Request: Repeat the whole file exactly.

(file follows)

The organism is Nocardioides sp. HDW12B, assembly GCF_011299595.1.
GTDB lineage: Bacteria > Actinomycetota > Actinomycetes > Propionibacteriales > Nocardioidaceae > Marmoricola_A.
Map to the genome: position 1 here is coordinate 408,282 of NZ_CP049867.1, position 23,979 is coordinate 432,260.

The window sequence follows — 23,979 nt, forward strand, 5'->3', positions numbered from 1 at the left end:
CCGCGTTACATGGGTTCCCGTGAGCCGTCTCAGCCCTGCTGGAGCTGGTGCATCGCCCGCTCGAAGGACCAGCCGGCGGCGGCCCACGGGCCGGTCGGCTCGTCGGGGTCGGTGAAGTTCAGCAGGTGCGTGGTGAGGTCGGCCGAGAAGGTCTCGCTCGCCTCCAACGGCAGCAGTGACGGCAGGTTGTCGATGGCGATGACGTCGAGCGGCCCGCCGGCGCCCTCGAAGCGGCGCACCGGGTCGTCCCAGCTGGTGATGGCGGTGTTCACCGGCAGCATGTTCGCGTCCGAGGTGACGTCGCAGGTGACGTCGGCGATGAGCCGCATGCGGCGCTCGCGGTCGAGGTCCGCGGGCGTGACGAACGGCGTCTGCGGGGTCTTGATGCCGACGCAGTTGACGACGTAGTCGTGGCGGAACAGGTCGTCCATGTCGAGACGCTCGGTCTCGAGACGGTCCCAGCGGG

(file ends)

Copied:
The organism is Nocardioides sp. HDW12B, assembly GCF_011299595.1.
GTDB lineage: Bacteria > Actinomycetota > Actinomycetes > Propionibacteriales > Nocardioidaceae > Marmoricola_A.
Map to the genome: position 1 here is coordinate 408,282 of NZ_CP049867.1, position 23,979 is coordinate 432,260.

The window sequence follows — 23,979 nt, forward strand, 5'->3', positions numbered from 1 at the left end:
CCGCGTTACATGGGTTCCCGTGAGCCGTCTCAGCCCTGCTGGAGCTGGTGCATCGCCCGCTCGAAGGACCAGCCGGCGGCGGCCCACGGGCCGGTCGGCTCGTCGGGGTCGGTGAAGTTCAGCAGGTGCGTGGTGAGGTCGGCCGAGAAGGTCTCGCTCGCCTCCAACGGCAGCAGTGACGGCAGGTTGTCGATGGCGATGACGTCGAGCGGCCCGCCGGCGCCCTCGAAGCGGCGCACCGGGTCGTCCCAGCTGGTGATGGCGGTGTTCACCGGCAGCATGTTCGCGTCCGAGGTGACGTCGCAGGTGACGTCGGCGATGAGCCGCATGCGGCGCTCGCGGTCGAGGTCCGCGGGCGTGACGAACGGCGTCTGCGGGGTCTTGATGCCGACGCAGTTGACGACGTAGTCGTGGCGGAACAGGTCGTCCATGTCGAGACGCTCGGTCTCGAGACGGTCCCAGCGGG